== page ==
In Colombia's presidential elections on Sunday, Juan Manuel Santos secured an overwhelming mandate to continue the strong security policies of his popular predecessor, Álvaro Uribe. “This is also your victory, President Uribe,” said Mr. Santos, calling him one of the "best presidents" in Colombia's history.
But in order to lead effectively, Santos must quickly stamp his own mark on government, political analysts say. In particular, he must address the concerns of millions who voted for runner-up Antanas Mockus, a former mayor of Bogotá promising change in Colombia's corrupt political culture that led to numerous scandals under Uribe.
“The time has come for national unity, the time has come for harmony, the time has come for us to work together for the prosperity of Colombia,” Santos told a crowd of cheering supporters gathered in a sports stadium in Bogotá. He won 69 percent of the vote, while Mr. Mockus, running on the Green Party ticket, won 27.5 percent.
In a preelection interview, Santos said his government would be different from Uribe’s in priorities and style. Uribe’s folksy manner won Colombians over in weekly town hall meetings throughout the country where he would micromanage even the smallest problems presented to him. Santos, from an elite Bogotá family, prefers to delegate.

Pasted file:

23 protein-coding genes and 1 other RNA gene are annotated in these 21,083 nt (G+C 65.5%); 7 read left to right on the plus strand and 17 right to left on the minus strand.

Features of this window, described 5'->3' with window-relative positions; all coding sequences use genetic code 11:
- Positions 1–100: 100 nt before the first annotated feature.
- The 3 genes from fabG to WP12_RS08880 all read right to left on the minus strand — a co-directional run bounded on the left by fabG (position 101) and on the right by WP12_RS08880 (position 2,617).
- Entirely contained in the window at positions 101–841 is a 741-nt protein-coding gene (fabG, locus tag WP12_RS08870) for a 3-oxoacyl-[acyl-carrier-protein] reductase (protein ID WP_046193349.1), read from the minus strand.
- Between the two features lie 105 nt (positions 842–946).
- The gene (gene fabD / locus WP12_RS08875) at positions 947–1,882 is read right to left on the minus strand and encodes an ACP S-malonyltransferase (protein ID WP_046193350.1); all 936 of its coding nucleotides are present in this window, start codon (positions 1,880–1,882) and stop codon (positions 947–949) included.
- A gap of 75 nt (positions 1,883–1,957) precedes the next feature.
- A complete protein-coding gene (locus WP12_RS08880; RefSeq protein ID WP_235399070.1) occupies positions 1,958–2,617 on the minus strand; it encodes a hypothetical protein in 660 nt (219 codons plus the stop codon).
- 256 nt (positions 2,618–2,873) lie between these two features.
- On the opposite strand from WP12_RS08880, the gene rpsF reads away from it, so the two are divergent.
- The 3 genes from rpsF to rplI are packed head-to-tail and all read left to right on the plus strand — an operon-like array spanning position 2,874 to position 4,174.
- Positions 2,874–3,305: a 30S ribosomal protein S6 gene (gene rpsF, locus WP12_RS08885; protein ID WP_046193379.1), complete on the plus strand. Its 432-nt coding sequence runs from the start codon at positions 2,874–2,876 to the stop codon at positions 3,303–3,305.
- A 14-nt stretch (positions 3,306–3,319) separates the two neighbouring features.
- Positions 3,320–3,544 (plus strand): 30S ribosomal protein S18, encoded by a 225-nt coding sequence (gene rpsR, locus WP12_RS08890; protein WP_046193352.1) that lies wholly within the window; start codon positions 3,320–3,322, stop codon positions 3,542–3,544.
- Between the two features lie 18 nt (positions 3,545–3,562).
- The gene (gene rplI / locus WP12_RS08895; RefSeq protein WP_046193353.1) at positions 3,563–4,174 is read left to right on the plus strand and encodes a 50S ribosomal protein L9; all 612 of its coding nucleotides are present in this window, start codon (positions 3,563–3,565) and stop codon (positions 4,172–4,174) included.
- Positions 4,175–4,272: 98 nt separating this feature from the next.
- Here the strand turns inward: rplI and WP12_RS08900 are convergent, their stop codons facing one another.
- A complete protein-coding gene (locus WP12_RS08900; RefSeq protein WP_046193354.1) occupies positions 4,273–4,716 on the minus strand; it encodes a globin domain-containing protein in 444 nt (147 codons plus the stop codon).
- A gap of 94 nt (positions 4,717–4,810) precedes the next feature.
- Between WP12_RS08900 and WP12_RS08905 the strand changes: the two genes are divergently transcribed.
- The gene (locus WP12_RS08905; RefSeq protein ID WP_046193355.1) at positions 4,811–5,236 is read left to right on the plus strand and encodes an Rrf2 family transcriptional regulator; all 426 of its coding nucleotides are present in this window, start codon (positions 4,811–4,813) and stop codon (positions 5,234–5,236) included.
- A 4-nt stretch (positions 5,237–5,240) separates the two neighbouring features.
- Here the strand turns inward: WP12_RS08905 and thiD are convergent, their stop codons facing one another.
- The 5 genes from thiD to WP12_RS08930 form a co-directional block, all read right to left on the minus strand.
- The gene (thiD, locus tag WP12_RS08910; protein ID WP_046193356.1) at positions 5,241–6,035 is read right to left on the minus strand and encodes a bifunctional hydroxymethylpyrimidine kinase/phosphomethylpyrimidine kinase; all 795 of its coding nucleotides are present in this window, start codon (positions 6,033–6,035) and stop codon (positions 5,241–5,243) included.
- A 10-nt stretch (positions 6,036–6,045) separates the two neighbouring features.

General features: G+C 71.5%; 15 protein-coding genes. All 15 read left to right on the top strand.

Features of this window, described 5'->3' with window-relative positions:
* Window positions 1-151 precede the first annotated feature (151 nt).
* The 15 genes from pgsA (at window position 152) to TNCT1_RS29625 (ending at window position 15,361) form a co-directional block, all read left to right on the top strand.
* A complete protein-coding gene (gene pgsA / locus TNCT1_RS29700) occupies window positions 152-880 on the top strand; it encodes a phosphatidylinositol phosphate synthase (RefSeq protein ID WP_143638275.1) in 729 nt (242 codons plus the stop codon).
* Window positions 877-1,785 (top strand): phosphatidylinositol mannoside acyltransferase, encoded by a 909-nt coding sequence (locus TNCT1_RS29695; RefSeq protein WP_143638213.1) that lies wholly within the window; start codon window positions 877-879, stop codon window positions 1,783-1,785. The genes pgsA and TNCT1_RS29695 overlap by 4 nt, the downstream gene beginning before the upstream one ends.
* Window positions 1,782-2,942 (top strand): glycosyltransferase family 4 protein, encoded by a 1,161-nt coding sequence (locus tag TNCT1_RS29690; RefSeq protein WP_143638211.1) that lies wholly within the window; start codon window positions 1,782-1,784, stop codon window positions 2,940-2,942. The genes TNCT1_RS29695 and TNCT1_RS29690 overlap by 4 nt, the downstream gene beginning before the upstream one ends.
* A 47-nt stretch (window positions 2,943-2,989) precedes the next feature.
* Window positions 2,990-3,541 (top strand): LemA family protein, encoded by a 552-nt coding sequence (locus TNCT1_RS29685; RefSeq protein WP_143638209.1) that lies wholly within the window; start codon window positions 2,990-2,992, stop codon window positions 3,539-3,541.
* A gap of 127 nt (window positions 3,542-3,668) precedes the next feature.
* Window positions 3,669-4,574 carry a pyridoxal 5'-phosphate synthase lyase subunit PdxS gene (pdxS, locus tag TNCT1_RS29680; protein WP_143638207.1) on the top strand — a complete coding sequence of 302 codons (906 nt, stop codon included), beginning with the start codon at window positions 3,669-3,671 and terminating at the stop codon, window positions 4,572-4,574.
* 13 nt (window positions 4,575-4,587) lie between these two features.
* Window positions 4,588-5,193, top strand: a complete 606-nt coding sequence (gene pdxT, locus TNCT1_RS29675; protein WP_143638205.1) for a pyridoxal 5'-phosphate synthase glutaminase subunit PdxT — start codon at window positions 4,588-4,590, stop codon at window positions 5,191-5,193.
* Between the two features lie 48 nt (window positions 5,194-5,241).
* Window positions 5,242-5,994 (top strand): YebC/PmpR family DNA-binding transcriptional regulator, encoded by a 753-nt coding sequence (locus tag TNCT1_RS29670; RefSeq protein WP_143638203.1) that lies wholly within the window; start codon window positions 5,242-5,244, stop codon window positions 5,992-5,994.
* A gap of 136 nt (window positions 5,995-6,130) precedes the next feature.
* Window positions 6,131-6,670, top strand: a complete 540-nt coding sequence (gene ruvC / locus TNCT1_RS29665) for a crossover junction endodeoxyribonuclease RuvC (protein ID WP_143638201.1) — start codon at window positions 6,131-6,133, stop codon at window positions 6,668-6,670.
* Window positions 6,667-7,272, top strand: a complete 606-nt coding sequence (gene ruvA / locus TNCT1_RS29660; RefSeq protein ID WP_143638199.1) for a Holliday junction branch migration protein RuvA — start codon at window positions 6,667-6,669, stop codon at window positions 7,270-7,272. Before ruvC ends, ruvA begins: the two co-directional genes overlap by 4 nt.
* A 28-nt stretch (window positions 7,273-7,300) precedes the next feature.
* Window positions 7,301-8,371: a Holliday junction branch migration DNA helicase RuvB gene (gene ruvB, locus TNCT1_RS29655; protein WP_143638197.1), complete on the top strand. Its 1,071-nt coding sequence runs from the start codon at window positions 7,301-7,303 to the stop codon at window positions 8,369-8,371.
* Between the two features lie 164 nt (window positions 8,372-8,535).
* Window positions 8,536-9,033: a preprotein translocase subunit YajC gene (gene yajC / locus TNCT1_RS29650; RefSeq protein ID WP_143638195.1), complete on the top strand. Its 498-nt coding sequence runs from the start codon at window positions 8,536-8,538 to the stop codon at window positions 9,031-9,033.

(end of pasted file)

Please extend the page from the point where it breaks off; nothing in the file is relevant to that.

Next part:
“I rely on teamwork,” he said.
“[Santos] is going to have to show that while he follows the general course that Uribe has set, he is not beholden to Uribe," he says.
Investigations into Uribe-era scandals
Though a proud heir to Uribe’s successes on the security and investment fronts, Santos inherits the burden of scandals that tarnished Uribe’s two terms as president.
Prosecutors are investigating more than 2,000 cases of extrajudicial executions by government forces accused of killing innocent civilians and presenting them as battlefield deaths, and the civilian intelligence agency known as DAS is under investigation for illegal wiretap and surveillance of opposition figures in a scandal that US human rights groups have labeled “worse than Watergate.”
“Santos is not going to be able to escape the scandals that marred Uribe’s rule,” says Michael Shifter, president of the Inter-American Dialogue think tank in Washington. “He’ll have to take them on and distance himself from them.”
It was weariness with such scandals that boosted his rival, Mockus, a former university rector, whose campaign mantras referred to the "sanctity" of
life, legality, and public funds.
Shifter warns that Santos’s overwhelming win should not mean he disregards Mockus’s message of transparency, legitimacy, and legality that managed to capture the imagination of millions of scandal-weary Colombians.
“Even though the election [wasn’t] close, he’s got to take the Mockus phenomenon seriously because it shows there are a lot of people concerned about corruption and scandals,” he says. “People voted for him because they are scared to go with Mockus but Santos has got to tackle these issues and make them his issues.”
Apparently understanding that, Santos said on Sunday night that Mockus had gotten Colombia to “think about the value of life, the value of transparency and legality.”